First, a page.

We’ve been walking on a tight rope for 134 days. That’s how long it has been since Jeremy was first diagnosed with lymphoma. Right from the start our course was difficult and we have been players in a very serious balancing act. When Jeremy was first diagnosed, we were told he would’ve died within 24 hours had we not gone to the ER. We were told that his kidneys had failed and while the doctors believed they could help Jeremy, they didn’t know if time would be on their side. They didn’t know if Jeremy’s kidneys would recover so that Jeremy could start chemotherapy. Right from those early days, we’ve been given the message, “Yes, there is hope. We just don’t know if X,Y or Z will allow us to do what we need.”
We’ve been playing this balancing act for five months. The new dilemma: Jeremy’s lymphoma has returned but again he needs to get stronger, his counts need to recover, and he needs to be more stable in order for the doctors to attack the lymphoma. And the doctors continue to say “We have not hit a wall. There is still hope. We just don’t know how everything will play out.” It is hard to fully comprehend what the doctors are saying, especially knowing how much Jeremy has been through, how frail and weak he looks.
Hope is a double-edged sword. Hope is what gets me out of bed in the morning. It’s what gives me the energy to go through the day knowing there is a chance of good things to come. It is also the thing that I cling to so tightly, I can’t let go, I can’t enter “the dark side” and give up. It makes me keep going even when my body, mind and spirit are so very tired and unable to move. We can’t give up as long as we still have it. And for those of you who have had hope, you know that it doesn’t come in sizes. Hope is all or nothing.
As we enter this new phase and walk this new tight rope, our hope remains. Someday we will look back on these days, on the other side of all of this with whatever the other side looks like, and we will see that hope shining brightly. We will see this as a time of grace and mercy, of sufficiency, even in the midst of some of the most dangerous storms. Someday we will remember these days as hard and difficult but also special and wonderful, as we get to intimately experience the hand of God every single day. Like someone who lives through an epic battle or natural disaster, we will see this path behind us and think “Only by the grace of God did we make it through.” As hindsight is 20/20, we will look back on these days and see more clearly the miracles and mercies much more profoundly than we can see them now. And we will continue to thank him for His goodness to us on even our darkest days.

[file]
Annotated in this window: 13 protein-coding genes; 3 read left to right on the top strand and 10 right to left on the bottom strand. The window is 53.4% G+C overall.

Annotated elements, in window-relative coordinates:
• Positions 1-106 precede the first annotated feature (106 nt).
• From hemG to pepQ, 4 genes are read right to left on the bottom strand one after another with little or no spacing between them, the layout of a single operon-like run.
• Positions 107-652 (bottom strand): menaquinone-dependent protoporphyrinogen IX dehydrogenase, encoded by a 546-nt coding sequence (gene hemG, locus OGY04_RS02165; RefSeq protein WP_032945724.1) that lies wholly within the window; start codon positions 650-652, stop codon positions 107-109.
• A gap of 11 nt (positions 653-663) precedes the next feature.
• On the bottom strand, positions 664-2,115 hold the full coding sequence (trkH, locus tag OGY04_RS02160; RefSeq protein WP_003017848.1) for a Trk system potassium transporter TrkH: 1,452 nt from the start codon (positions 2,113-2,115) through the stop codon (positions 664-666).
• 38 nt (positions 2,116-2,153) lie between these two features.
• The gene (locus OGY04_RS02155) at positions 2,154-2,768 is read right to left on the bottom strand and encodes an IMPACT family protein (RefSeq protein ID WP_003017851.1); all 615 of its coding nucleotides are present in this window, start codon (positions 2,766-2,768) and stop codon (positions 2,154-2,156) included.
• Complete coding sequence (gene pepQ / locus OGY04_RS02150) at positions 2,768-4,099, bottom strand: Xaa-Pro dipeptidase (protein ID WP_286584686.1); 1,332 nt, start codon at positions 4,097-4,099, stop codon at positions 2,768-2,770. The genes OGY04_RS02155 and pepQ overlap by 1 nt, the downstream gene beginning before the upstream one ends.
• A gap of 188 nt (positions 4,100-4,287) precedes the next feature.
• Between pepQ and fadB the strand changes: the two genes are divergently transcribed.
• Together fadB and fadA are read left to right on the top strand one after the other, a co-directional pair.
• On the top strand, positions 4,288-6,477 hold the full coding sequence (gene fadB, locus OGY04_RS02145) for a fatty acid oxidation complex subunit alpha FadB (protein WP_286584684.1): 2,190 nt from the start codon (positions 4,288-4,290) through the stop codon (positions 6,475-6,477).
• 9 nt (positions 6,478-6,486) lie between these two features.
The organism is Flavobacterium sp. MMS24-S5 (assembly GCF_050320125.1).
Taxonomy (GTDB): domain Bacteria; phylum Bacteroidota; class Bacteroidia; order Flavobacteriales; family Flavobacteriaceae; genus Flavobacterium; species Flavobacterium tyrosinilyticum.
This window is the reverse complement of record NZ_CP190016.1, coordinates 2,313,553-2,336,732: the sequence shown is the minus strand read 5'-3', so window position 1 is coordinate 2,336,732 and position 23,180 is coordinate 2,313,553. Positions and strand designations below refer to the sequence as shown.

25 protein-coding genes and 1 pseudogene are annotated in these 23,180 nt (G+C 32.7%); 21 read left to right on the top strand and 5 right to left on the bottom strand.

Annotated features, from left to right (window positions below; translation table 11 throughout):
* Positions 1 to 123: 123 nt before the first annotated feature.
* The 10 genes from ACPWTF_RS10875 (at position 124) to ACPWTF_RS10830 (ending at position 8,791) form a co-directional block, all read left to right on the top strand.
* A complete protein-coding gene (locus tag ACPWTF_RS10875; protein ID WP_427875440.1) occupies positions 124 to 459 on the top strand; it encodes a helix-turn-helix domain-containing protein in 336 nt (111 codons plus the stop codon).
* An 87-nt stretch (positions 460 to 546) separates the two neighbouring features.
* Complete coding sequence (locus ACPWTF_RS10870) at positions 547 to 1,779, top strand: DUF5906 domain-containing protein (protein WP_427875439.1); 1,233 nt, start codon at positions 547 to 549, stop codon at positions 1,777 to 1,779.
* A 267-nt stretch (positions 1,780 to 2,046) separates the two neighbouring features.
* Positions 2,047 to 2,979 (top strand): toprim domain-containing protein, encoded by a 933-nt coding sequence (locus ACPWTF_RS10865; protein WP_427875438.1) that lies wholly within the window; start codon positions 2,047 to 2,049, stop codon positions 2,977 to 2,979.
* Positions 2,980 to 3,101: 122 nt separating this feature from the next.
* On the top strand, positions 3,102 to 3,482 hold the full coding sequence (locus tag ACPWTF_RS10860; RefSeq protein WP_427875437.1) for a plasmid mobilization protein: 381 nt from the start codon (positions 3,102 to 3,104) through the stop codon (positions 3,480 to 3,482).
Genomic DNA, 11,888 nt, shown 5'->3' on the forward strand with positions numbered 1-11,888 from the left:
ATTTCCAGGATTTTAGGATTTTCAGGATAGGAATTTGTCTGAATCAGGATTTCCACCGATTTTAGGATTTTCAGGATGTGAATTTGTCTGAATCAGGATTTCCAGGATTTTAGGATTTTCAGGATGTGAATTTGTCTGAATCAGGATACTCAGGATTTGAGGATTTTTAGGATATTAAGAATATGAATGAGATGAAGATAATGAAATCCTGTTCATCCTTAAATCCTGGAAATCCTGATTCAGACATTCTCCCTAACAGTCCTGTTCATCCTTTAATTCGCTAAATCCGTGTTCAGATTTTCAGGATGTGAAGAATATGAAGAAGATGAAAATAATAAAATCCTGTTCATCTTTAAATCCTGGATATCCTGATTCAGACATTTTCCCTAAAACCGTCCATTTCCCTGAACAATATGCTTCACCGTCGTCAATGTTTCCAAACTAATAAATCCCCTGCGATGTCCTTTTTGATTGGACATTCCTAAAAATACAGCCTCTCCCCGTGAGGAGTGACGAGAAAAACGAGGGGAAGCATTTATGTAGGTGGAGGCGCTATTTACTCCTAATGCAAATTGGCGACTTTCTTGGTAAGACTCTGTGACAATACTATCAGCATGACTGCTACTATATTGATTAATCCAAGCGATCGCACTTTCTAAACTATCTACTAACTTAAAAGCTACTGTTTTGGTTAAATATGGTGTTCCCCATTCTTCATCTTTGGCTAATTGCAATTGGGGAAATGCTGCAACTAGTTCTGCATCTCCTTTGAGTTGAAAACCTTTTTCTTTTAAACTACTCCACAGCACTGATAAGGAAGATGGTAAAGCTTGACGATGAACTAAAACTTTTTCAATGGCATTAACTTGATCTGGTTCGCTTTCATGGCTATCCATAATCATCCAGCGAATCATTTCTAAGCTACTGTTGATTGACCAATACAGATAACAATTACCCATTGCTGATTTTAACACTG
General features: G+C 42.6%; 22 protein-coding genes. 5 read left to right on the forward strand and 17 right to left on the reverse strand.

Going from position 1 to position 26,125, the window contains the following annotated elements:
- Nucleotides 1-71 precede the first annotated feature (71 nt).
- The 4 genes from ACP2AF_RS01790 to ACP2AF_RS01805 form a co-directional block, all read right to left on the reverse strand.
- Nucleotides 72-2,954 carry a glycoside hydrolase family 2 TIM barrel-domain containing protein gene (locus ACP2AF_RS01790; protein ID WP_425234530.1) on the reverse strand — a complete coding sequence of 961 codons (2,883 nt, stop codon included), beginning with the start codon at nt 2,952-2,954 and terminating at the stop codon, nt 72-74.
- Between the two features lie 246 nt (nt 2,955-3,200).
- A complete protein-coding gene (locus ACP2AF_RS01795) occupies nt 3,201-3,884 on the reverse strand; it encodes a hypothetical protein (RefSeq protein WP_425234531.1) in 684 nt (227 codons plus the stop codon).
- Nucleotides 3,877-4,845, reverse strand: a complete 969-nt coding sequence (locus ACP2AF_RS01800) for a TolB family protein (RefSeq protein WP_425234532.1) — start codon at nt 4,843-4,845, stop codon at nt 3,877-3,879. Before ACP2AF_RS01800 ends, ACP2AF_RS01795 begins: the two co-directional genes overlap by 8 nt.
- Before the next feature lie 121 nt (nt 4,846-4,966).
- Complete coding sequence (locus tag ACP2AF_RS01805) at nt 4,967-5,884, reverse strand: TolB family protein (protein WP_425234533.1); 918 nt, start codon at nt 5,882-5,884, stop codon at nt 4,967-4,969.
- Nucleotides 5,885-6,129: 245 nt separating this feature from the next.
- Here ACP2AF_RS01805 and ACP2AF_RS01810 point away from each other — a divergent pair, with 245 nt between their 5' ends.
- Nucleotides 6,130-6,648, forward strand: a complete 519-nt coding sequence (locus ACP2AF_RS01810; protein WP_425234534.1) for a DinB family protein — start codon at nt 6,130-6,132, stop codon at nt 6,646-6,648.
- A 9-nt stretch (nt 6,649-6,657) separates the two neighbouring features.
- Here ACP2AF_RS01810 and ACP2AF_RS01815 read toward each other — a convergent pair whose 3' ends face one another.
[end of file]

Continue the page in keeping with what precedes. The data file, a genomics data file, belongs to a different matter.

Thank you for praying with us as we walk this fine line. Pray for Jeremy’s strength, pray for comfort to his mind and body. Pray that even though he is unable to talk (and desperately wants to) he is content and patient with those of us trying hard to understand his needs. Pray he can use this time for special conversations with God. He is a strong, strong man. It is miracle he is still fighting, going strong and mentally engaged. God is with him and using this for his glory in all of our lives. Thank you for being a part of that.